Project Latinoamericanas Seguras
From our friendship, love for language and self-care, Sylvia Elena and I, are two Mexican women, friends, who share desires, doubts, fears and hopes about where we live.In a country where there are 10 femicides every day. Living in its capital, Mexico City, that monster built on unstable ground, an earth that often shakes, reminds us how fragile we are. That at any moment everything can change, that in reality we are not safe.
That's why we decided to collaborate. We started by reflecting on our relationship as women with Mexico City, we questioned how we would like to see it, what it should say in our daily lives.
Every day thousands of people cross the central axis in Mexico City and a building located in the heart of the city announces located in the heart of the city announces year after year: "Latino seguros" (Latino safe) but both the building and we know that it is not, its architecture has witnessed protests demanding safety, because we are not, although we all wish with all our hearts that we could be.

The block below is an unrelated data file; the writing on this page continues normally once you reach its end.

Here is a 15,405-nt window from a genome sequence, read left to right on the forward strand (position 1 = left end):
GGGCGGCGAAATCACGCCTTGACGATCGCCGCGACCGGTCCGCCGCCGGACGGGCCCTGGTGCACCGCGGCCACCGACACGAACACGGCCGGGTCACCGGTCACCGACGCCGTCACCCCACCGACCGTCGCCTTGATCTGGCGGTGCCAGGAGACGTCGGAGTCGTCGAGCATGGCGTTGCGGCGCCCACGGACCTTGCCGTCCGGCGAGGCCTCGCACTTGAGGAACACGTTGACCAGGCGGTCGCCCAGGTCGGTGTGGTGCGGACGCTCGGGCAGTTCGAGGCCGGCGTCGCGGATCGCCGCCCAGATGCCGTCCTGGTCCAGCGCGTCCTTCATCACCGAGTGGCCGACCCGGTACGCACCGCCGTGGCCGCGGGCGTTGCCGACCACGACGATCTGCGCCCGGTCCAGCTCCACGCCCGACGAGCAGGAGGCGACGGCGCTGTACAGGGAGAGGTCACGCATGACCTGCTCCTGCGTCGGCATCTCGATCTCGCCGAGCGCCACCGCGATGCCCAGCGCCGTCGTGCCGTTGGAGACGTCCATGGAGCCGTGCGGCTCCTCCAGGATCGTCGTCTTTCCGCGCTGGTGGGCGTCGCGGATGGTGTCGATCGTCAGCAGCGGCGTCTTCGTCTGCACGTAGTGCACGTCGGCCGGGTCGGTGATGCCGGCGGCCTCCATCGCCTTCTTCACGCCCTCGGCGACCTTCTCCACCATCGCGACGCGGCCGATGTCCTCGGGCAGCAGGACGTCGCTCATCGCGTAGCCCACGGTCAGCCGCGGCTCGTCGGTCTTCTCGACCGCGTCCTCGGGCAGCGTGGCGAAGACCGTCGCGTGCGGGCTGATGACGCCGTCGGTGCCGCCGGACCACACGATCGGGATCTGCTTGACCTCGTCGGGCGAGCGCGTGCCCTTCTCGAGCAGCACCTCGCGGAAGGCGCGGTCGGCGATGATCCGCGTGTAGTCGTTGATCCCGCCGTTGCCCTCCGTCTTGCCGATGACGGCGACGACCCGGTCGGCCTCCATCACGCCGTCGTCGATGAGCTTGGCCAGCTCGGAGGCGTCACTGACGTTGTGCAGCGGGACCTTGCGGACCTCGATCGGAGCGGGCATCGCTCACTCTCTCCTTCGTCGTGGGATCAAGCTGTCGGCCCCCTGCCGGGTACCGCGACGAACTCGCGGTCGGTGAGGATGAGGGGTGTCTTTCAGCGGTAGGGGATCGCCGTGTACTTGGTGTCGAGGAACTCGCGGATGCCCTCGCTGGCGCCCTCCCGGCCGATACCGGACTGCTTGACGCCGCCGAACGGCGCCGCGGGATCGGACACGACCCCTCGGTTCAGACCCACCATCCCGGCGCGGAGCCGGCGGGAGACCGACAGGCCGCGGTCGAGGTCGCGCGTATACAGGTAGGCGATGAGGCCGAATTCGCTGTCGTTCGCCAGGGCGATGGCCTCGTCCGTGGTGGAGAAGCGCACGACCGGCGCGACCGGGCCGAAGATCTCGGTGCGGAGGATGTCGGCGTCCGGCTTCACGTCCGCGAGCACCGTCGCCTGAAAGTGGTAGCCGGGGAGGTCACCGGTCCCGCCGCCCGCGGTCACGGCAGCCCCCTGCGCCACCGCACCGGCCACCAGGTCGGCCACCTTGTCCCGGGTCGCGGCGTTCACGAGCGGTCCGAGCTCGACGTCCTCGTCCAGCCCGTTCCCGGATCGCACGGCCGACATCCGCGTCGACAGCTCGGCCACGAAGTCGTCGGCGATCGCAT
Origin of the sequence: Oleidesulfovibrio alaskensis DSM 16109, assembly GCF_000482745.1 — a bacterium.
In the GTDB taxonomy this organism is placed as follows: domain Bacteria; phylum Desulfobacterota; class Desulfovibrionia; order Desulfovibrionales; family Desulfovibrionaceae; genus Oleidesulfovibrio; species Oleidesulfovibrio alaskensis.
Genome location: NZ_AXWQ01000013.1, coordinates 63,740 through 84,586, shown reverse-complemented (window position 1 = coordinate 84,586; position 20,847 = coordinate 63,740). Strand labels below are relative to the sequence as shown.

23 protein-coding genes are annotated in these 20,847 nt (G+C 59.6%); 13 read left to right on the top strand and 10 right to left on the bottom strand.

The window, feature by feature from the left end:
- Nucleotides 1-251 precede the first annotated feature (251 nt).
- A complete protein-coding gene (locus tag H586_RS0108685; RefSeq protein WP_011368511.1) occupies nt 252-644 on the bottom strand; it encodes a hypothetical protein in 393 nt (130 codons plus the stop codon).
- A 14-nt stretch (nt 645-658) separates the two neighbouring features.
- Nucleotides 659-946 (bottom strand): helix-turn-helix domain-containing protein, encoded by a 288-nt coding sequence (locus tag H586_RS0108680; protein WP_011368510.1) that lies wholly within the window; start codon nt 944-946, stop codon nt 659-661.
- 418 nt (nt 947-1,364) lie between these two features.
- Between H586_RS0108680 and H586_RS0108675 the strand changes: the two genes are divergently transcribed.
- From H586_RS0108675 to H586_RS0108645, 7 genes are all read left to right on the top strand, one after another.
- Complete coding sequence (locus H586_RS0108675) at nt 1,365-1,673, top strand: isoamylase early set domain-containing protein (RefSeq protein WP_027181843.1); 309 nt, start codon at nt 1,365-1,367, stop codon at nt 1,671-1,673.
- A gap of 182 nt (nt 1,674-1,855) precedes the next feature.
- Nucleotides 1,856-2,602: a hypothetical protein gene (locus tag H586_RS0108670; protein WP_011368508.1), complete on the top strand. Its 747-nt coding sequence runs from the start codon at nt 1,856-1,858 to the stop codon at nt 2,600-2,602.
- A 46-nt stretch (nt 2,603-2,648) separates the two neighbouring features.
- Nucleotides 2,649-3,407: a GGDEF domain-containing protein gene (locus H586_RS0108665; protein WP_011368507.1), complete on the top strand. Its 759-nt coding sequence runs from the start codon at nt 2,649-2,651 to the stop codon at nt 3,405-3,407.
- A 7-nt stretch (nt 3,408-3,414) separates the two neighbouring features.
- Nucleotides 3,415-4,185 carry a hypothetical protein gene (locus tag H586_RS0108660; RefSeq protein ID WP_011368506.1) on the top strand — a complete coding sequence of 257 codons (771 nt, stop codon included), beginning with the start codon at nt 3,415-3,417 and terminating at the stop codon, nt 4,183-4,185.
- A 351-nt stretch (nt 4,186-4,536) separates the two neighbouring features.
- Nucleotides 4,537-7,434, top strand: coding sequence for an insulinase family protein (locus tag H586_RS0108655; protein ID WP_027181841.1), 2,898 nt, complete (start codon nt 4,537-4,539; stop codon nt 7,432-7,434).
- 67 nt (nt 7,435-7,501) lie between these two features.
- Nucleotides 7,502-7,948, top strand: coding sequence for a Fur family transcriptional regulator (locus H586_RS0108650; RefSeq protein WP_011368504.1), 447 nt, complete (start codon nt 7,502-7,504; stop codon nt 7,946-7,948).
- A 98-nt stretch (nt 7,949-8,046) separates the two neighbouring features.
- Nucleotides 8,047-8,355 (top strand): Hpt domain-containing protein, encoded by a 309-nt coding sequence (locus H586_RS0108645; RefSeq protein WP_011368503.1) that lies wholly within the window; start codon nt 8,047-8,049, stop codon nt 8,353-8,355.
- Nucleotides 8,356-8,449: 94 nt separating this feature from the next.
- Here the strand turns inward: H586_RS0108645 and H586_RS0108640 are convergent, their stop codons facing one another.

The Torre Latinoamericana (also known as Torre de Latino seguros) is a symbol of the importance of the growth of the city and the country. It is one of the most prestigious
and the first skyscraper built in a seismic zone. It remains one of the safest
the safest buildings in the city and the world despite its location, making it an icon of Mexico City. It is a story of strength and resilience.
It is from this story of strength, resistance and hope that we question its message,
that sign that for generations has been seen, without wavering, without falling. We believe that we must begin to rename our city, to rewrite it, in order to open a landscape for the future.
For this project, we decided to make a play with the words of the sign: Latinoamericanas seguras. This is a sketch to intervene the Torre Latinoamericana, a monument of "the modern utopia of Mexico City'' whose massive message we want to appropriate in order to spread the hopeful vision we have: a public space that we can inhabit without violence.
*All rights reserved by the artist and Sylvia Elena Rodríguez Valenzuela.